Also, I can’t believe that people would think that their is any other motive for either side except for what is best for the children. Afterall the school board is asking me to gamble with my childs education and they better have all their ducks in a row for such a large bet.

sboro parent
8 years ago

I would like to remind everyone that whether you are for or against the project, please be respectful and refrain from attacking people personally. I am very disappointed by some personal attacks that I have read and heard at these meetings. There is no place for that. Everyone should be working toward a plan that is best for the children. I understand that some feel it is important for their children to be exposed to technology as soon as possible and some have concerns that they would like better explained before being on board. I have been offended by the level of rudeness that some have lowered themselves to. As we get ready for this meeting on the 30th, please stick to the facts that you are discussing and don’t attack people – or their children!!! I hope we can work together on a compromise which will work well for all children and don’t have to find an app for manners and respect…

Matthew Brownell
8 years ago

Most mysterious – the somewhat bizarre agenda being driven by Ms. Maguire O’Shea. .
Equally eye-raising and suspect is that the “BioIntiative Report 2012: A Rationale for Biologically-based Public Exposure Standards for Electromagnetic Fields (ELF and RF)” is now referenced by Ms. Maguire, implying that wireless emissions of classroom IPad use should be a source of public concern. Among the genius experimental foundations for this study: exposing mice to ridiculously long durations (7 days per week/ 12+ hours per day!!) of radio frequency electromagnetic radiation (RFEMR).

While I would prefer to get my entertainment from studies of shrimp running on treadmills, if my children are fixed on ANY electronic device for 12+ hours per day, I can assure you, the problems are certainly more extensive and insidious than potential health concerns of RF emissions.

The IPad is a tool. It is meant to augment/supplement the educational process. It does not replace teachers or the incumbent requirement to research, organize, synthesize, and present information. It is not a substitute to parenting. It is not a babysitter. At best, the IPad is catalyst to learn, and an efficient information management device.

I think my children are up to the responsibility, and deserve the tools of the 21st century.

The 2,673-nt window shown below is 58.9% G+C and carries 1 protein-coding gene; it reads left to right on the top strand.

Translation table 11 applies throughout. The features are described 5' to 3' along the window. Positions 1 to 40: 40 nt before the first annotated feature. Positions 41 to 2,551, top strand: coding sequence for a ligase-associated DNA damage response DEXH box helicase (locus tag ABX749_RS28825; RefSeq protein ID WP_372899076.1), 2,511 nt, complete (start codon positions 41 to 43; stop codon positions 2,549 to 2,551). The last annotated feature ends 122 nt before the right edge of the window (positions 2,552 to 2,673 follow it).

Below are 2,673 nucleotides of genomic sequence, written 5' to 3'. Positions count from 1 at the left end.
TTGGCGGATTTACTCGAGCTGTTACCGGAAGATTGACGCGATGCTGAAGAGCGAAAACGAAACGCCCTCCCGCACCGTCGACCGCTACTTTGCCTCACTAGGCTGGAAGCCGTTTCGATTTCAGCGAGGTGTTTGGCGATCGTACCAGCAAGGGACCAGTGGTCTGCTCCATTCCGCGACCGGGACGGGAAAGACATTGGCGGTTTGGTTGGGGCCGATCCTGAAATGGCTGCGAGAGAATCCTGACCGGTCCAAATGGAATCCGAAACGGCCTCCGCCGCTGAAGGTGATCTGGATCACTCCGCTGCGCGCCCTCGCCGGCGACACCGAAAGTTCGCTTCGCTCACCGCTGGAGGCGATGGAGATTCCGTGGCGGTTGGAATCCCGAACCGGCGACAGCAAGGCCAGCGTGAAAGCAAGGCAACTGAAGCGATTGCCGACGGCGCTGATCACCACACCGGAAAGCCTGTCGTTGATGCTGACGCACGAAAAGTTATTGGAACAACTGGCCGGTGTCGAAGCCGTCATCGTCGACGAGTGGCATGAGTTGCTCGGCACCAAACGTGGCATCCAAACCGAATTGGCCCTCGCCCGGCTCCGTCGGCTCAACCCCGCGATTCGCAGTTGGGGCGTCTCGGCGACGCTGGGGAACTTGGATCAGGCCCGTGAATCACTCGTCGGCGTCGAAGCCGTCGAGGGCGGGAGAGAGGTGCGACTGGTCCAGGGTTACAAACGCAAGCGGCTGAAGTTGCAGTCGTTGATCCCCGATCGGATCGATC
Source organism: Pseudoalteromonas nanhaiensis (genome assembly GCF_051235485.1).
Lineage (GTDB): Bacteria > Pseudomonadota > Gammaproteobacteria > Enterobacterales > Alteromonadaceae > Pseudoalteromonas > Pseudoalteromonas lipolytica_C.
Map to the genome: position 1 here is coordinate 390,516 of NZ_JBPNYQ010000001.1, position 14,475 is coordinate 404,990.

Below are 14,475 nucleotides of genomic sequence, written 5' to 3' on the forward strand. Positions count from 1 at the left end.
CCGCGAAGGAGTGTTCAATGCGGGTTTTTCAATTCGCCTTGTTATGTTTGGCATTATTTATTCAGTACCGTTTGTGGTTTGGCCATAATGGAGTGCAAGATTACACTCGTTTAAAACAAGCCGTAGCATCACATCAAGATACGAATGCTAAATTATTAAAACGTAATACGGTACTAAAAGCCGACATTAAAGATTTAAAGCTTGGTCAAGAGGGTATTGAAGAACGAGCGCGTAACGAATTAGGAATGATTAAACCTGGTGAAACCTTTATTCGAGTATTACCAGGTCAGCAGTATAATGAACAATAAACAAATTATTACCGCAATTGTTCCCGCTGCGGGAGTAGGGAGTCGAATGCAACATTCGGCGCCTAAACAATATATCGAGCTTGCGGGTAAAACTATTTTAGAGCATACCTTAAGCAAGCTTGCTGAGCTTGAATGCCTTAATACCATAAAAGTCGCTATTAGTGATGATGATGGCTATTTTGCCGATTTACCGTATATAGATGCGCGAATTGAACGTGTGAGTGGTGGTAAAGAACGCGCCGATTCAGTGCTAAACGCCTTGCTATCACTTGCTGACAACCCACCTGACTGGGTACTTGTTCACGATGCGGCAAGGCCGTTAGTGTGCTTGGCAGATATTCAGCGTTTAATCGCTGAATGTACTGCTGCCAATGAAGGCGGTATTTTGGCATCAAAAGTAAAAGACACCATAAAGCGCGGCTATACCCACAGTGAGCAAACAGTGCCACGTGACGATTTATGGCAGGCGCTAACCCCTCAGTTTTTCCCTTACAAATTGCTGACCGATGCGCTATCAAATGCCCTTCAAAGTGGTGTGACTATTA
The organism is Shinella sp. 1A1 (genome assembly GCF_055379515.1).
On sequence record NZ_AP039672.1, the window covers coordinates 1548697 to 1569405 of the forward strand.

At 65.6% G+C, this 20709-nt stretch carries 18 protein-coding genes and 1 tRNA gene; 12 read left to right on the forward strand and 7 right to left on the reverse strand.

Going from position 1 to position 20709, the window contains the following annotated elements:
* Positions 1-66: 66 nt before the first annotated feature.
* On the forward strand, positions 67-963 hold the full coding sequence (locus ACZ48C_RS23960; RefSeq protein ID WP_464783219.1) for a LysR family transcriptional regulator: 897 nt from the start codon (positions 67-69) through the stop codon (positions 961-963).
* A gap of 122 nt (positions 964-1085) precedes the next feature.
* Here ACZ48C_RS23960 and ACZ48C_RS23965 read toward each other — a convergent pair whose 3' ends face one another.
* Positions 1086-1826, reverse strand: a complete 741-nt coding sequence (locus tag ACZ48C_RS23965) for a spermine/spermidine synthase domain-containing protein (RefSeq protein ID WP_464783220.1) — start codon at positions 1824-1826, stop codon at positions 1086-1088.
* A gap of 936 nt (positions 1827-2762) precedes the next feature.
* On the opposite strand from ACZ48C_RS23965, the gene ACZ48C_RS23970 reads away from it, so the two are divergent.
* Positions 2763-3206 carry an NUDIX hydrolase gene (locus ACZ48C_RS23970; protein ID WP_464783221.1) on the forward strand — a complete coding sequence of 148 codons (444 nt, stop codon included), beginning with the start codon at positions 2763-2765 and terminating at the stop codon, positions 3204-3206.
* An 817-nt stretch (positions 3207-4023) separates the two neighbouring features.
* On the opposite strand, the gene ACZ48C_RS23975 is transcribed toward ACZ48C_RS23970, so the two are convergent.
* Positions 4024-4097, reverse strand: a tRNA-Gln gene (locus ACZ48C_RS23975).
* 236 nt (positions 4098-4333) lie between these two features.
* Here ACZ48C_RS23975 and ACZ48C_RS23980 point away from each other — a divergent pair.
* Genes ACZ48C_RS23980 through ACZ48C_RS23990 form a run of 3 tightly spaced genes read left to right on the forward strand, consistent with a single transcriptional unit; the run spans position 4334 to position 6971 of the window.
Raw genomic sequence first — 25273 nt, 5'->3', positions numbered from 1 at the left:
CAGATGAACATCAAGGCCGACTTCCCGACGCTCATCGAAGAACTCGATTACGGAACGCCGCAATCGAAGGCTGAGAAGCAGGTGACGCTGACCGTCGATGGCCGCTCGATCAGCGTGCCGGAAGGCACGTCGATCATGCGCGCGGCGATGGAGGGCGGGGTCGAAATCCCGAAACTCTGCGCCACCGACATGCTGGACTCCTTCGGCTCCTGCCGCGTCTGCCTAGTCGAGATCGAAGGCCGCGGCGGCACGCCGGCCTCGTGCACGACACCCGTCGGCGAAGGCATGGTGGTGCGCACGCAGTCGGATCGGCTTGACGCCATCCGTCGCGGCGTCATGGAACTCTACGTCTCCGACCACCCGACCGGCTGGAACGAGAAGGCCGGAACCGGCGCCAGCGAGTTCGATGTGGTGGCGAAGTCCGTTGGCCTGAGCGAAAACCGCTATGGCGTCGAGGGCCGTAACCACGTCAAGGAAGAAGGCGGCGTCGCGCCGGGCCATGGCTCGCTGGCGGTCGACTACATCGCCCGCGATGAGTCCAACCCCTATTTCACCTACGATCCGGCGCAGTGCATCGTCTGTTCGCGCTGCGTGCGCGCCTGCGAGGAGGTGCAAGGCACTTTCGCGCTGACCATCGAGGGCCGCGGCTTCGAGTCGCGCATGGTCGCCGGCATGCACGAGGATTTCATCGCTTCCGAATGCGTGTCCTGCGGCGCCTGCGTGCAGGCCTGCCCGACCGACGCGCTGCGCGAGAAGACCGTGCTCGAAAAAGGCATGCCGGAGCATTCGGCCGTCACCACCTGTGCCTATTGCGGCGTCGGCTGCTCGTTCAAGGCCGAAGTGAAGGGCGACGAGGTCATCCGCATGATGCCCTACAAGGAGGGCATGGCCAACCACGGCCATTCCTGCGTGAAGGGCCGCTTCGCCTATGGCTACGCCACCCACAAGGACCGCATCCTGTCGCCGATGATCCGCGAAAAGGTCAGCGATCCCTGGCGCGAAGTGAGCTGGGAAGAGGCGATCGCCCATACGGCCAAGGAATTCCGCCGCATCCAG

8 years ago

Matthew, That is great that your kids are up to the responsibility and that you feel that they deserve the an education that uses these 21st century tools. I mean that seriously. However the point is, there are people who disagree with your opinion. Regardless of their tactics used to fight the issue, (ps: you can’t blame them, the feeling is this is being forced on us out of nowhere) do you have the right to force the people who oppose this to buy and use this really expensive tool just because you want it for your children?

Personally, I agree with your description of the iPad. But… I don’t think the cost of this tool is worth the benefit and if we are going to force it on people who don’t agree with it philosophically, it seems particularly unfair to then make them pay for it.

4th grade parent
8 years ago

Mr. Brownell,

One of the biggest argument is if 4th grade is too young. Do you have kids in 4th grade? If not, could you please let us know in which grade they are.

Thank you!

8 years ago

Thanks, Matt. Point to clarify: the report referenced is not a point to primarily focus on and to do so clouds the main points outlined in my original letter two weeks ago.. I was asked to present that particular issue by a mother who is researching this topic in depth. Perhaps those in favor of the project posting on mysouthborough could offer counterpoints to the points I have raised thus far instead of criticism, as per Mrs. Murdock’s letter yesterday. I have made sure to keep my communication on the up and up so everyone feels comfortable to offer a constructive response. Thank you!

sboro concerned parent
8 years ago

According to the Mass Dept of Education, the current opt-out program is illegal. The school system cannot discriminate against anyone for opting out for any reason. If a child opts out, they must be given exactly the same equal rights as the child who opts in (taking the iPad home to complete school assignments and homework). Having other homework options that are different from the opt in children is illegal and discrimination. The DOE said that if the policy is not changed, the Dept will get involved to make sure that all children have exactly the same rights and are allowed identical advantages from the iPad program.

I am not someone who has been speaking out before and am not necessarily against the program, but I am for equal rights for every child involved. When I read the guidelines for the opt out program, I felt that I had to question it, and everyone should know that it is against the law. All children should be treated equal and given exactly the same opportunities. I am happy to know that the Mass law supports that and will enforce it.